Series Title - Structuring and Strategizing your MCAT Studying

Phase 1- Introduction & Scheduling the MCAT; Tips for Timing

Phase 2 - Reviewing Content While Staying Sane

Phase 3 - Processing Content for Internalization

Phase 4 - Balancing Content Review and Practice Passages

Phase 5 - Transitioning into Pure AAMC Material

Phase 6 - Additional VERY Helpful Tips for the MCAT Process

Without any further ado, let us begin with phase 1! 

Phase 1 - Scheduling the MCAT; Tips for Timing

Phase 1 Overview – We will learn when to schedule our MCAT date, and how much time we will need to leave beforehand as our study time.

I must admit that this first tip was discovered entirely by accident. No one told me when to schedule my MCAT date and exactly how much time would be necessary for successful studying. Different periods during MCAT studying (i.e. three months out vs. one month out) vary with respect to the amount of time you need to devote to studying. Who knew! It seems intuitive now, but it simply wasn’t something I considered when selecting my MCAT date on the AMCAS site. I’ve broken up the entirety of MCAT studying into two periods; Period A and Period B. Combined, these periods span about three months. So, when it comes to scheduling your MCAT date, keep in mind you will need ideally three months of studying runway before your exam. As I mentioned, the studying commitment in these three months is not uniform. I will describe the daily time commitments during each period, but if you feel you can’t accommodate the time commitment, simply expand the number of days in the period!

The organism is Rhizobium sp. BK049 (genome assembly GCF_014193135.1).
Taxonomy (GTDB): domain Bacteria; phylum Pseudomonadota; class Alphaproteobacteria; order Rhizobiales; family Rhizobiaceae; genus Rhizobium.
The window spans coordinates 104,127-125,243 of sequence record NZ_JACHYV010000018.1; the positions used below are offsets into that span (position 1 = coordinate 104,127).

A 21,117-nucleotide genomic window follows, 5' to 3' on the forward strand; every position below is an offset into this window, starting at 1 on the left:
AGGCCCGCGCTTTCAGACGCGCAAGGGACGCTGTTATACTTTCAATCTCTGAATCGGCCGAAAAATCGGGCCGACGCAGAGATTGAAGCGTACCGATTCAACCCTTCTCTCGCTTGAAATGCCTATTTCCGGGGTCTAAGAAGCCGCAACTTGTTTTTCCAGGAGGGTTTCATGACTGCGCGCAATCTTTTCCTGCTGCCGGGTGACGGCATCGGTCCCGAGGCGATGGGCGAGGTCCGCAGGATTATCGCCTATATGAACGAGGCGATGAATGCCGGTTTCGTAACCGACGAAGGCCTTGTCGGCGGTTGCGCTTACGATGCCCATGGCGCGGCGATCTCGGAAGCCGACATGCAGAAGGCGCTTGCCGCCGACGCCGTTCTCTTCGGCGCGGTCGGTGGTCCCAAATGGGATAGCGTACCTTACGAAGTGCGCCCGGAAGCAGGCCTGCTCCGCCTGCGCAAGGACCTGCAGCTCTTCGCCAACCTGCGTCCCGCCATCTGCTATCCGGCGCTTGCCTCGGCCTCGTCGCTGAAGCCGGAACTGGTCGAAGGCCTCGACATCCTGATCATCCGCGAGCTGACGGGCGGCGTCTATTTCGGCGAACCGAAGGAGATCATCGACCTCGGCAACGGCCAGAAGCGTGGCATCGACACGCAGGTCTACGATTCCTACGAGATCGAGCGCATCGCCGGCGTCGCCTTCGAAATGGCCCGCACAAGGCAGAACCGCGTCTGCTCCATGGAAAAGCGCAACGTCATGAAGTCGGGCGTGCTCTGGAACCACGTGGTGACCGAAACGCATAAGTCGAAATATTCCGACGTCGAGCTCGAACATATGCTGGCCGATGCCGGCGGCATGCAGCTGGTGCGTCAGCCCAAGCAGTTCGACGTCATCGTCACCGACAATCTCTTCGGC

Period A – 3 Months Out to 1 Month Out from MCAT Date           

Ideal Daily Time Commitment - ~4 hours

Period A is almost entirely used for content review. During this period, it is common for students to take an MCAT prep class (I, for instance, took the online Princeton Review course). Regardless whether you choose a course or not, equip yourself with the materials necessary for a wholistic review of all content covered on the MCAT. This period doesn’t require heavy memorization because two months out is still a lot of time. However, beginning to commit some concepts to memory during Period A that you feel will be difficult in the future can help. During Period A, the vast majority of your focus should be on reviewing content. For ways to accomplish this feat with grace, see the Phase 2 article of this series.